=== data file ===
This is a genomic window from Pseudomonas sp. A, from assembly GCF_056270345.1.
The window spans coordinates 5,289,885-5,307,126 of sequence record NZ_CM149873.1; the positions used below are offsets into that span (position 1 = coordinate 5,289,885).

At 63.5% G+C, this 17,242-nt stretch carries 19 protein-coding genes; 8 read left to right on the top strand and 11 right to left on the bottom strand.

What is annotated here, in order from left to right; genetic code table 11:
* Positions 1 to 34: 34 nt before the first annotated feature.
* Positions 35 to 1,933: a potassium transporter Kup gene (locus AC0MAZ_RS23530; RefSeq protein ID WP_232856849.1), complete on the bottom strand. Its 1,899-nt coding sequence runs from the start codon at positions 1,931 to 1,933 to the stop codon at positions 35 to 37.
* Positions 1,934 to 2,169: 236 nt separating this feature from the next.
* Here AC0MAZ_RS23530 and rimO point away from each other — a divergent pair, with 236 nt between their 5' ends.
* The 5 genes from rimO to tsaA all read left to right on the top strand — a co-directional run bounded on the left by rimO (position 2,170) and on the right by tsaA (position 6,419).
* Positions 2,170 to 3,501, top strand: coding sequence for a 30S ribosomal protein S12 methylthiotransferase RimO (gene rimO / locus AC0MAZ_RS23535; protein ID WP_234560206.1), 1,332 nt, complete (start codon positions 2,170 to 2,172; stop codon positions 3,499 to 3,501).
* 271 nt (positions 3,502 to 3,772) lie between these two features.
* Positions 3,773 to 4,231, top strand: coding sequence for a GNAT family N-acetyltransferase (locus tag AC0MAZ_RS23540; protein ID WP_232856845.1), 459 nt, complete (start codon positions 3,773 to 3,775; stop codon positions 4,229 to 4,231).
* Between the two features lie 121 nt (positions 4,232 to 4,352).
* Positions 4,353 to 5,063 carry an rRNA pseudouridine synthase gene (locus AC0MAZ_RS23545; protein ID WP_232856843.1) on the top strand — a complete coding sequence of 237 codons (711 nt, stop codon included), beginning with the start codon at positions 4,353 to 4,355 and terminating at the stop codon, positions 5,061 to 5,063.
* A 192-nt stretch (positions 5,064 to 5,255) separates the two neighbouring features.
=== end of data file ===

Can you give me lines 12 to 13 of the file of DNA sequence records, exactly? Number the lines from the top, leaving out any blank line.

* Positions 3,773 to 4,231, top strand: coding sequence for a GNAT family N-acetyltransferase (locus tag AC0MAZ_RS23540; protein ID WP_232856845.1), 459 nt, complete (start codon positions 3,773 to 3,775; stop codon positions 4,229 to 4,231).
* Between the two features lie 121 nt (positions 4,232 to 4,352).